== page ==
RACISM, envy and single-mindedness delivered Boris Crighton to boxing. The rest he has achieved himself.

A former British amateur champion who has recorded knock-outs in each of his four professional fights, Crighton returns to the ring this week on the undercard of Kash Farooq’s British title bout looking to advance his prospects in a sport he admits he has little interest in. Televised live on the BBC, were he at home rather than competing, the 26-year-old probably wouldn’t be tuning in.

He is an orthodox boxer, then, with an unconventional story. Moving from Cameroon to Aberdeen at the age of 12 after his mum married a Scot had, unsurprisingly, seismic repercussions. With few friends at first and a darker skin tone to most of his peers, racism was rife. Fighting to defend his name gave him a first taste of what was to follow.

“When I first moved to Aberdeen there was some minor bullying and a bit of racial backlash,” he admits. “So I found myself in more fights than I would have liked around the time.

“It was obviously a huge change in my life making that move to Scotland at a young age. It was a shock to the system at first. The hardest thing for me was being away from my natural environment, the things I was used to and grew up with.

“I didn’t have the same things to fall back on like close friends. Everything was brand new for me. And that eventually included boxing.”

The sport, though, was not in his genes. There were no boxers in the family and Crighton had little interest in being the first. Instead it was a friend who tried to cajole him along to the local gym to see what he could achieve. Deterred initially by travel and weather, it was only when that same friend started enjoying success that Crighton’s interest was piqued by jealousy.

“I didn’t start boxing until I was about 16,” he says. “Initially I wasn’t that keen. A friend tried to get me to go to the gym with him but it was snowing a lot and I had to take two buses to get there. So I just left it.

“But then a year down the line he was doing really well. And when you’re a competitive person and you see your best friend succeeding at something - winning a Scottish amateur title – then that stirs something inside you.

“I decided I would give it a shot to try to match what he had accomplished. I never came into boxing with any real plan apart from beating what my friend had done. That was my only target. And then I stuck around to see what else I could do. But I had no plans to become British champion or turning pro.”

Crighton’s natural sporting athleticism had taken him down different paths in his teenage years. A keen footballer and basketball player, the reliance on others in a team environment proved to be an immovable stumbling block. Boxing at least allowed him to control his own destiny.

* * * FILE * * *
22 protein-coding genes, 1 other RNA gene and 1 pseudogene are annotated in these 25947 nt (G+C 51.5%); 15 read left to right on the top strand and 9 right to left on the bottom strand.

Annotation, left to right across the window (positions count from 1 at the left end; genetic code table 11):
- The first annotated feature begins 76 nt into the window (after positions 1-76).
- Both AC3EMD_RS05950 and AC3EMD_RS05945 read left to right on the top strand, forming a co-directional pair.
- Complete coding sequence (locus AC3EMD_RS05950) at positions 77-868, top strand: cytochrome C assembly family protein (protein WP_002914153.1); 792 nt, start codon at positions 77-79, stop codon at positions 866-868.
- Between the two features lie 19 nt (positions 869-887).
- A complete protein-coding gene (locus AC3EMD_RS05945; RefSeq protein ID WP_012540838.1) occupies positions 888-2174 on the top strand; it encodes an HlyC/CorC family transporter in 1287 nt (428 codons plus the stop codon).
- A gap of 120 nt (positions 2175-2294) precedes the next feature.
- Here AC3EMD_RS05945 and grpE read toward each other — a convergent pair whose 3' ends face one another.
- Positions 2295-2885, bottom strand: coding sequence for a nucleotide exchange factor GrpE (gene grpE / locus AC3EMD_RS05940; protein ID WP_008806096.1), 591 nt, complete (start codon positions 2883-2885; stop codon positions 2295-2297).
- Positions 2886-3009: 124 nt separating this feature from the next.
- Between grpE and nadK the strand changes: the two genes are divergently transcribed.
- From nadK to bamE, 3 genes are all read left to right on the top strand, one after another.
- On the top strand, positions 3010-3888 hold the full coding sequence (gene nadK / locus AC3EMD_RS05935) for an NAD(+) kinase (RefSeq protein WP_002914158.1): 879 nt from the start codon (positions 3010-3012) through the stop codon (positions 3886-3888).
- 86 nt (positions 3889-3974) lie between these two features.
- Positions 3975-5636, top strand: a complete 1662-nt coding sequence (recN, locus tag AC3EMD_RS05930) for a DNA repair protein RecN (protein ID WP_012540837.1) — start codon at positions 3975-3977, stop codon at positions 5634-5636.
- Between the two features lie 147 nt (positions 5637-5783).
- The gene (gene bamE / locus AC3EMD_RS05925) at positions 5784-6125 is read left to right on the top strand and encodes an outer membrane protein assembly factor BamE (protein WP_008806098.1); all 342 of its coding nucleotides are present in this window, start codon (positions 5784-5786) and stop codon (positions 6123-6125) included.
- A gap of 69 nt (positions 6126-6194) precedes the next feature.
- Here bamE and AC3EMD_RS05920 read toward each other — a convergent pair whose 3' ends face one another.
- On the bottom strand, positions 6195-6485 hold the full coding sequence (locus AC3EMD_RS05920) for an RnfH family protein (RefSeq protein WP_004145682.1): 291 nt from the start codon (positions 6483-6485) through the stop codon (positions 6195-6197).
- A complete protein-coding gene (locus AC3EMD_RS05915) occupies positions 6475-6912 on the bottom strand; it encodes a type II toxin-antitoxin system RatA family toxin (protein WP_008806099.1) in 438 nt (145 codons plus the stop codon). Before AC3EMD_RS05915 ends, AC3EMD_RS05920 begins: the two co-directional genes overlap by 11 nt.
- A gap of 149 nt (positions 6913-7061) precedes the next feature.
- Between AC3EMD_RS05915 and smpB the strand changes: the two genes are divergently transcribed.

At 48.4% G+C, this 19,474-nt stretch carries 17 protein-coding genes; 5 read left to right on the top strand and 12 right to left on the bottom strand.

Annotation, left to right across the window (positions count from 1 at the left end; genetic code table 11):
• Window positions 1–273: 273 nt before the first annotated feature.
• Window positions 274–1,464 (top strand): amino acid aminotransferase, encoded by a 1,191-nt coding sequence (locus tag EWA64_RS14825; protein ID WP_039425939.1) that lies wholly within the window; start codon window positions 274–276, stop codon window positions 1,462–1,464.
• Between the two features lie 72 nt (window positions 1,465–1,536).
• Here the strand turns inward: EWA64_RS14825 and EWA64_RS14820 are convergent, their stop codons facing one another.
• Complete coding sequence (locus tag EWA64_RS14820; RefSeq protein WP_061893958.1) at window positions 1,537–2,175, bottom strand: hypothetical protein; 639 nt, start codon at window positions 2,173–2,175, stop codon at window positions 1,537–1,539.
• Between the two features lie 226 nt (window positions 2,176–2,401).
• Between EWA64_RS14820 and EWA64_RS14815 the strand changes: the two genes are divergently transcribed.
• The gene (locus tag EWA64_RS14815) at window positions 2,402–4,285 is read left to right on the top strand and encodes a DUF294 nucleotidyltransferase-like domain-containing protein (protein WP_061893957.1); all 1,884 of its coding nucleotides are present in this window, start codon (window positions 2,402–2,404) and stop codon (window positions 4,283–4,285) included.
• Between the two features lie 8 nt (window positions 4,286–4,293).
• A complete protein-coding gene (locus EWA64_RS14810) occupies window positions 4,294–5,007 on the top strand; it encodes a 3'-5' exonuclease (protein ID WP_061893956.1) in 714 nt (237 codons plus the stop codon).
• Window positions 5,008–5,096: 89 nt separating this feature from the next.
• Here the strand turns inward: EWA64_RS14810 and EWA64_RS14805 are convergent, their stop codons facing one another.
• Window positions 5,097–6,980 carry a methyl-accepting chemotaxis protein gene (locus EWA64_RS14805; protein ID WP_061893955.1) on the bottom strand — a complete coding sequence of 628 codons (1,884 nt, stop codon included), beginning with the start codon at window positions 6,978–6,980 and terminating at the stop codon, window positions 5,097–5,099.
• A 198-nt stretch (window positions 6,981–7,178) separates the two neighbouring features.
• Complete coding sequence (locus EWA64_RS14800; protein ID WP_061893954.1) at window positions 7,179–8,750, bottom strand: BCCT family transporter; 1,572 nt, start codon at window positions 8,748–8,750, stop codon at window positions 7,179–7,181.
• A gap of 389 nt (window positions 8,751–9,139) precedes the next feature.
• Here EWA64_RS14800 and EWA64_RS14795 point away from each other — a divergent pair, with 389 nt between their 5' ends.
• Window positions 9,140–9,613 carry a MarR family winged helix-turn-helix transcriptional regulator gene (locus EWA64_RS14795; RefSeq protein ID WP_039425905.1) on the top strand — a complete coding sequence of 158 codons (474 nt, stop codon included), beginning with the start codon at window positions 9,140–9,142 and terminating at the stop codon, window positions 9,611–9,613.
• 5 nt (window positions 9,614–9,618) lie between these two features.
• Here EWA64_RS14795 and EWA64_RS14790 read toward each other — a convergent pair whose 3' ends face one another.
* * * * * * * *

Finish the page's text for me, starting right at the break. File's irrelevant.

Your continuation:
“I was into a lot of different sports growing up. I was a good runner as a kid, decent basketball player and okay at football. Anything sports-based I was willing to give it a go.

“I still see myself as an athlete and boxing just happens to be my chosen sport. But I wasn’t much of a team player. I was too selfish a player in football or basketball and wouldn’t pass to my team-mates. But I wasn’t good enough to be that selfish.

“So boxing is a sport that matches my mindset. I can take full responsibility for what I do in the ring.”

A personal trainer to trade, Crighton harbours aspirations of eventually turning full-time in a sport that he admits he has little interest in beyond his own circle.

“I never grew up with anyone who was in to boxing so I was never a big fan. Even now I don’t watch boxing that much. I do the job I need to do but then I just get on with the rest of my life. I would have loved to have been the person who walks and talks boxing all the time but unfortunately that’s not me.

“Someone could ask me about other fights that have been on this week, or about opponents at my weight, and I wouldn’t have a clue.

“There are kids in the gym who know more about my opponents than I do. And that’s amazing. I wish I had that level of passion for the study of the game. I’m passionate about my craft but if it doesn’t benefit me I don’t care.”

The Craig Dickson-trained boxer's reputation already goes before him. Finding suitable super-middleweights willing to provide sparring partners and competitive opposition continues to prove challenging.

Journeyman Darryl Sharp will try to stop him on Saturday at the St Andrew’s Sporting Club as Crighton looks to add to his unbeaten record and move closer to a first title fight.

“It’s been tough getting fights made and there have been other contests that have fallen through. That’s the frustrating part.

“But four fights and four knock-outs – that’s not bad for my first year as a professional. And now we’ll look to make it five and build from there. I’ve put in too many years to boxing for this not to work out for me now.”